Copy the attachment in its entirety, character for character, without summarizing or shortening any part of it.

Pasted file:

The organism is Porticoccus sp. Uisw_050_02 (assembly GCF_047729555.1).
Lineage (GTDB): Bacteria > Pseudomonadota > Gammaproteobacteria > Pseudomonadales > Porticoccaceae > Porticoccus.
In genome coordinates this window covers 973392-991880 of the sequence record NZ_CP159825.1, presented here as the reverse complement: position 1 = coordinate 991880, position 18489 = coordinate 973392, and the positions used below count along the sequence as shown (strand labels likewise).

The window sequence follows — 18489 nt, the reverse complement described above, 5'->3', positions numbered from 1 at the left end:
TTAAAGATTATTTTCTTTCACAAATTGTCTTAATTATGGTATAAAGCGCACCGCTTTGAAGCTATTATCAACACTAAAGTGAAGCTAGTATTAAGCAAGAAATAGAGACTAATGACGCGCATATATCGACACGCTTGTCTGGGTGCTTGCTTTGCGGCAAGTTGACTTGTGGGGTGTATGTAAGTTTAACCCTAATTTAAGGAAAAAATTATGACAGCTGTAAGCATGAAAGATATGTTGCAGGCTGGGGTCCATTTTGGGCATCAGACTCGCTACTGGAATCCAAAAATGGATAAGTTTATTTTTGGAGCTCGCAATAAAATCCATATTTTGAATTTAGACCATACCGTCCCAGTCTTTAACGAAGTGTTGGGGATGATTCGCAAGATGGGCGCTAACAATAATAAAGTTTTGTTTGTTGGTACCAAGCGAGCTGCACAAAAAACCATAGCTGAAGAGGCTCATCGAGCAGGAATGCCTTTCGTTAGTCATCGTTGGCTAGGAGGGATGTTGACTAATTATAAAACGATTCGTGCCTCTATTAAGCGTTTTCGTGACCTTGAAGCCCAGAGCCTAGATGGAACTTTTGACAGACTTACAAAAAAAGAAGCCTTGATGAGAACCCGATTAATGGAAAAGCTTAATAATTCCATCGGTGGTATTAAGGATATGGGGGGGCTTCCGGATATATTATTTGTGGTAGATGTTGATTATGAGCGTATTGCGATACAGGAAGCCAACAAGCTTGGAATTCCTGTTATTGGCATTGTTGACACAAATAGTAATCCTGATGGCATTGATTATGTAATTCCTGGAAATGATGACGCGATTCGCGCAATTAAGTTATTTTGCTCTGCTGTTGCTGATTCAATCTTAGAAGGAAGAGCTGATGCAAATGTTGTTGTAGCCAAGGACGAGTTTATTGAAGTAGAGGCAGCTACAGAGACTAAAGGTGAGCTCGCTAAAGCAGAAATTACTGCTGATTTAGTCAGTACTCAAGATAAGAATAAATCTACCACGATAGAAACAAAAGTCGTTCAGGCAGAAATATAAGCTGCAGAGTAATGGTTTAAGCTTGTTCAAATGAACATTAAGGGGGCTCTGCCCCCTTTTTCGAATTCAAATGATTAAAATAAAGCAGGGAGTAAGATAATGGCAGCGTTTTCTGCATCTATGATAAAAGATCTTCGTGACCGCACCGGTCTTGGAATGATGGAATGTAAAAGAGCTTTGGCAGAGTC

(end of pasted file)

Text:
The organism is Porticoccus sp. Uisw_050_02 (assembly GCF_047729555.1).
Lineage (GTDB): Bacteria > Pseudomonadota > Gammaproteobacteria > Pseudomonadales > Porticoccaceae > Porticoccus.
In genome coordinates this window covers 973392-991880 of the sequence record NZ_CP159825.1, presented here as the reverse complement: position 1 = coordinate 991880, position 18489 = coordinate 973392, and the positions used below count along the sequence as shown (strand labels likewise).

The window sequence follows — 18489 nt, the reverse complement described above, 5'->3', positions numbered from 1 at the left end:
TTAAAGATTATTTTCTTTCACAAATTGTCTTAATTATGGTATAAAGCGCACCGCTTTGAAGCTATTATCAACACTAAAGTGAAGCTAGTATTAAGCAAGAAATAGAGACTAATGACGCGCATATATCGACACGCTTGTCTGGGTGCTTGCTTTGCGGCAAGTTGACTTGTGGGGTGTATGTAAGTTTAACCCTAATTTAAGGAAAAAATTATGACAGCTGTAAGCATGAAAGATATGTTGCAGGCTGGGGTCCATTTTGGGCATCAGACTCGCTACTGGAATCCAAAAATGGATAAGTTTATTTTTGGAGCTCGCAATAAAATCCATATTTTGAATTTAGACCATACCGTCCCAGTCTTTAACGAAGTGTTGGGGATGATTCGCAAGATGGGCGCTAACAATAATAAAGTTTTGTTTGTTGGTACCAAGCGAGCTGCACAAAAAACCATAGCTGAAGAGGCTCATCGAGCAGGAATGCCTTTCGTTAGTCATCGTTGGCTAGGAGGGATGTTGACTAATTATAAAACGATTCGTGCCTCTATTAAGCGTTTTCGTGACCTTGAAGCCCAGAGCCTAGATGGAACTTTTGACAGACTTACAAAAAAAGAAGCCTTGATGAGAACCCGATTAATGGAAAAGCTTAATAATTCCATCGGTGGTATTAAGGATATGGGGGGGCTTCCGGATATATTATTTGTGGTAGATGTTGATTATGAGCGTATTGCGATACAGGAAGCCAACAAGCTTGGAATTCCTGTTATTGGCATTGTTGACACAAATAGTAATCCTGATGGCATTGATTATGTAATTCCTGGAAATGATGACGCGATTCGCGCAATTAAGTTATTTTGCTCTGCTGTTGCTGATTCAATCTTAGAAGGAAGAGCTGATGCAAATGTTGTTGTAGCCAAGGACGAGTTTATTGAAGTAGAGGCAGCTACAGAGACTAAAGGTGAGCTCGCTAAAGCAGAAATTACTGCTGATTTAGTCAGTACTCAAGATAAGAATAAATCTACCACGATAGAAACAAAAGTCGTTCAGGCAGAAATATAAGCTGCAGAGTAATGGTTTAAGCTTGTTCAAATGAACATTAAGGGGGCTCTGCCCCCTTTTTCGAATTCAAATGATTAAAATAAAGCAGGGAGTAAGATAATGGCAGCGTTTTCTGCATCTATGATAAAAGATCTTCGTGACCGCACCGGTCTTGGAATGATGGAATGTAAAAGAGCTTTGGCAGAGTC